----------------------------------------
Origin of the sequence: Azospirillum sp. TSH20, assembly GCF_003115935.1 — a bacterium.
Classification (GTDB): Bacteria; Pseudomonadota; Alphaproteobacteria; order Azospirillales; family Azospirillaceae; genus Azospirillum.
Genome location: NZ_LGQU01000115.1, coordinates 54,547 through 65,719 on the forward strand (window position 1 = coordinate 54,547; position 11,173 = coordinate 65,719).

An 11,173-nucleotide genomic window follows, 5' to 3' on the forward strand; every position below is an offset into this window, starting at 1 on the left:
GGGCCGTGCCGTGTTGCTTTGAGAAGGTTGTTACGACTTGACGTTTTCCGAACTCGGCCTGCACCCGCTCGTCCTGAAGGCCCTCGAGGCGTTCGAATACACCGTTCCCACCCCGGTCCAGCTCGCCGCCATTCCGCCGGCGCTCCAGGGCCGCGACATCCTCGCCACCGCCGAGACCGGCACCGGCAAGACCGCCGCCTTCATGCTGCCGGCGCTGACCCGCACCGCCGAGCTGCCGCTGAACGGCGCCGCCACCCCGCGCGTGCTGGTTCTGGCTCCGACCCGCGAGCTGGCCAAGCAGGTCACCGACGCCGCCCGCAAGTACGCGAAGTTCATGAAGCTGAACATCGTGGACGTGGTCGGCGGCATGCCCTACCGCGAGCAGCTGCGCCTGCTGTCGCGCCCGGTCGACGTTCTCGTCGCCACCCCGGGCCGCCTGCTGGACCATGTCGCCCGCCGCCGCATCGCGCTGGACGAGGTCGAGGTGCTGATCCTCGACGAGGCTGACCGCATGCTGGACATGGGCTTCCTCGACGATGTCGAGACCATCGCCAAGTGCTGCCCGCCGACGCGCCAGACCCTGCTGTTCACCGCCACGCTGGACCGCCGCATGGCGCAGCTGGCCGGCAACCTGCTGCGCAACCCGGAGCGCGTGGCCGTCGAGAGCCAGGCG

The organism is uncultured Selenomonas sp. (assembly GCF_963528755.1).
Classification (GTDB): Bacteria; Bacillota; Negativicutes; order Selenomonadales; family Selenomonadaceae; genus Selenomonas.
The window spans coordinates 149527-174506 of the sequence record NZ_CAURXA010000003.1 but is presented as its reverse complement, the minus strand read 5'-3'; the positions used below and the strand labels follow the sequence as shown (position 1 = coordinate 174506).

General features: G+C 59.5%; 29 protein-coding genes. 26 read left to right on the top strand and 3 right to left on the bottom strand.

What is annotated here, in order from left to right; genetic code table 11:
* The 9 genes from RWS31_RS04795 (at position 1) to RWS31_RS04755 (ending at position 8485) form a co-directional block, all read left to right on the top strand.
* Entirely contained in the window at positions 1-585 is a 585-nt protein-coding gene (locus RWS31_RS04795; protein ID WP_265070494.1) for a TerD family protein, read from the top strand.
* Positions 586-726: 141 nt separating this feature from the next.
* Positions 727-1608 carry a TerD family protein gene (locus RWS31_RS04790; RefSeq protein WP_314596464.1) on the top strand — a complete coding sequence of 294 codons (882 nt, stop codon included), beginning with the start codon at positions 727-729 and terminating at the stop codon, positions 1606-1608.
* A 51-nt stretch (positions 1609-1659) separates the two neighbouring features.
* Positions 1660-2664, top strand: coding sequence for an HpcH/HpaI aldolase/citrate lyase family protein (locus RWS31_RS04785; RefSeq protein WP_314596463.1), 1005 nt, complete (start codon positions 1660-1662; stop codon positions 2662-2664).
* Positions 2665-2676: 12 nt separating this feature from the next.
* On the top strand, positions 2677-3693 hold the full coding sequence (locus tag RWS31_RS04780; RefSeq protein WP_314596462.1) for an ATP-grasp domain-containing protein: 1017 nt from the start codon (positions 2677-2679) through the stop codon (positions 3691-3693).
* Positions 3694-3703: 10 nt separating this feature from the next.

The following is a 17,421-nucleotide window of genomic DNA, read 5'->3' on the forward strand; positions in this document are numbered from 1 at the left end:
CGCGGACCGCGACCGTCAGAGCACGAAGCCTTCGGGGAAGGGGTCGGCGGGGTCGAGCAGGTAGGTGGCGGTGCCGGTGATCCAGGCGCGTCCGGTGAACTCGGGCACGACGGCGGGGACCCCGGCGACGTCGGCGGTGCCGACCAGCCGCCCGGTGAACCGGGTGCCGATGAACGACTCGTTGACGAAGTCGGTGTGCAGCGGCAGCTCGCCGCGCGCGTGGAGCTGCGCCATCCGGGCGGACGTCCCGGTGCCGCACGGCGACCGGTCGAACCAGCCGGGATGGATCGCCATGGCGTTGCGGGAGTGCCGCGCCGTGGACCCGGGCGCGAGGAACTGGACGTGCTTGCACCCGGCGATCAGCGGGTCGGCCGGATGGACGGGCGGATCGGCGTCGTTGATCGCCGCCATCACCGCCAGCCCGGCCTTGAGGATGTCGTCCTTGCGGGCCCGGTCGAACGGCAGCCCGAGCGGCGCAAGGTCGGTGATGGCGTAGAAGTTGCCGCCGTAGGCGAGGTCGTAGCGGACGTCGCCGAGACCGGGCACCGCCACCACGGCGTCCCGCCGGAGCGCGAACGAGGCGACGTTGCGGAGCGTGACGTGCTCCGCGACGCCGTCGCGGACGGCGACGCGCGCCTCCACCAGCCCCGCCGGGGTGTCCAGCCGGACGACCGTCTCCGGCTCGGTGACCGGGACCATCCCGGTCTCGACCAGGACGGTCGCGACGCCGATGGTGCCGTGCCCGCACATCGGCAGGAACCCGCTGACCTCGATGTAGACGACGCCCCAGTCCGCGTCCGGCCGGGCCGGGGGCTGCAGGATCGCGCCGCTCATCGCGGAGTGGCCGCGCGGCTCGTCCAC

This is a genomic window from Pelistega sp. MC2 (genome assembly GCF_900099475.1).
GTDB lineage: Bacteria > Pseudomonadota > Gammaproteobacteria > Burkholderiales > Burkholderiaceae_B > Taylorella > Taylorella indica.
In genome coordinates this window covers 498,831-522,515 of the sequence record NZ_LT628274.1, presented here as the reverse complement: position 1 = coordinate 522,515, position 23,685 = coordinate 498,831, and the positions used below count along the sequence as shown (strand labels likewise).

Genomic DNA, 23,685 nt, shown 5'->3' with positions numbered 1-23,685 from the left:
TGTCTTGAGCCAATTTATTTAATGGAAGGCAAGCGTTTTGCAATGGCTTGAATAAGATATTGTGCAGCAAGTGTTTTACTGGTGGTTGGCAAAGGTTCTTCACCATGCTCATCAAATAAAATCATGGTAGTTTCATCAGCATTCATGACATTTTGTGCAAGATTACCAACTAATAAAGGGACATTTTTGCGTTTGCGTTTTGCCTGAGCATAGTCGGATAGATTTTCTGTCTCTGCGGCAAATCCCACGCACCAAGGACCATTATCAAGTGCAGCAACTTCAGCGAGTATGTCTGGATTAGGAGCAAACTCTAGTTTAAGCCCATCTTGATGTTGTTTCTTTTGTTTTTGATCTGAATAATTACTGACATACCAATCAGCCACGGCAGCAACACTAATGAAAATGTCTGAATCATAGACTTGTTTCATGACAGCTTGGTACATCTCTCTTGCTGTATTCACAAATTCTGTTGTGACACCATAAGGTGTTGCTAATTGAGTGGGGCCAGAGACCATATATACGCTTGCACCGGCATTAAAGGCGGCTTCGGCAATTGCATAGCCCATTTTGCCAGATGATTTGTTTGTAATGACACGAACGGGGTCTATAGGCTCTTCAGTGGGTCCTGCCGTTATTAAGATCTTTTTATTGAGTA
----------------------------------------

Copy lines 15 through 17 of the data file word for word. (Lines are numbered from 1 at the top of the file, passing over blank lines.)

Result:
* A 51-nt stretch (positions 1609-1659) separates the two neighbouring features.
* Positions 1660-2664, top strand: coding sequence for an HpcH/HpaI aldolase/citrate lyase family protein (locus RWS31_RS04785; RefSeq protein WP_314596463.1), 1005 nt, complete (start codon positions 1660-1662; stop codon positions 2662-2664).
* Positions 2665-2676: 12 nt separating this feature from the next.